ROMEOVILLE, Ill. – With October being Breast Cancer Awareness Month, state Rep. Natalie Manley, D-Joliet, is encouraging residents to take a few moments and learn about ways they can protect themselves from the disease.
“This Breast Cancer Awareness Month, it is important that we all remember that breast cancer has affected hundreds of thousands of Illinoisians, whether by being diagnosed themselves or seeing a loved one fight the cancer,” said Manley. “After helping my mother while she fought breast cancer, I have seen first-hand how difficult it can be physically, financially, and mentally, to be diagnosed with this cancer. No one is immune to breast cancer, it is something that can happen to anyone at any time, which is why it is so important to be vigilant and get checked regularly. It may just save your life.”
According to the Illinois Department of Public Health (IDPH), breast cancer is the most common cancer in women and the second leading cause of cancer death in women in Illinois. In order to combat this disease, IDPH recommends that women between the ages of 40-74 receive a yearly mammogram and do regular self-exams. Other ways to lower your risk for breast cancer include maintaining a healthy diet, limiting alcohol consumption, and getting regular exercise.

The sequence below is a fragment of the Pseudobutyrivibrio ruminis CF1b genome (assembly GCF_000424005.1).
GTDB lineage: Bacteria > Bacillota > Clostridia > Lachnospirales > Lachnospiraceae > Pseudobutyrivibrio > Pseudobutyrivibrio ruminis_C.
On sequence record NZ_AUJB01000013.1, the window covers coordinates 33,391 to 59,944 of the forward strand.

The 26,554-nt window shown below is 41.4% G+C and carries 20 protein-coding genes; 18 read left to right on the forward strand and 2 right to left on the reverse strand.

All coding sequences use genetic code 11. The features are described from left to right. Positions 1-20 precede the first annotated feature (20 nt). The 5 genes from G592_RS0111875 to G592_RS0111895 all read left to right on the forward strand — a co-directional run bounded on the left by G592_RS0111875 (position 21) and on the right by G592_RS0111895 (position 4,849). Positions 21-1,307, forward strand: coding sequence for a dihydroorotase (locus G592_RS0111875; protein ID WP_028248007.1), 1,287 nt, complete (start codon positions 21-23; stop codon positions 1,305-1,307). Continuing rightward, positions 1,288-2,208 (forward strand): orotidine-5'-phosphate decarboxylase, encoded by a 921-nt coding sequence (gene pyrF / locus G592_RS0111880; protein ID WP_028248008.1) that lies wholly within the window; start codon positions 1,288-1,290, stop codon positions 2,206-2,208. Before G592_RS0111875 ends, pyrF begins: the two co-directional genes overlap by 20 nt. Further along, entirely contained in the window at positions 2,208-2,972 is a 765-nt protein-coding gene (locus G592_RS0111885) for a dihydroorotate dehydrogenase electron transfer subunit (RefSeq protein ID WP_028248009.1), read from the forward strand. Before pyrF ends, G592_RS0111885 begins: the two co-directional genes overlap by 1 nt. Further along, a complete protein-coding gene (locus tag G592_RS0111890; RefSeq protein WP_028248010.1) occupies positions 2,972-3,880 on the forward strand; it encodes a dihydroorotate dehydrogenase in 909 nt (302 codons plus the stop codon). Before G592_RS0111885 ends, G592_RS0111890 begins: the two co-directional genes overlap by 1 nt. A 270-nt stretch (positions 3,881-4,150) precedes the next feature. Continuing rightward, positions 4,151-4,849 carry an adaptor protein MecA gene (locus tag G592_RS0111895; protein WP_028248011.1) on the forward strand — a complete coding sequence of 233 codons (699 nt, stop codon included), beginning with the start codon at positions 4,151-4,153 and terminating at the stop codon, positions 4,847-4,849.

During her time in office, Manley has consistently worked to lower costs for mammograms. Last year, she helped pass legislation directing funds raised through the sales of mammogram license plates to the Illinois Breast and Cervical Cancer Program, which provides free mammograms for uninsured women. She also helped pass a law requiring insurance companies to cover mammograms when they are follow-up exams to a finding on an initial screening.
“All women, regardless of their ability to pay, should be able to get the life-saving procedures they need to protect themselves from breast cancer,” said Manley. “Whether it’s mammograms or other vital procedures, I will continue to fight to lower health care costs for residents across Illinois, because no one should have to get sick because they can’t afford to get the care they need.”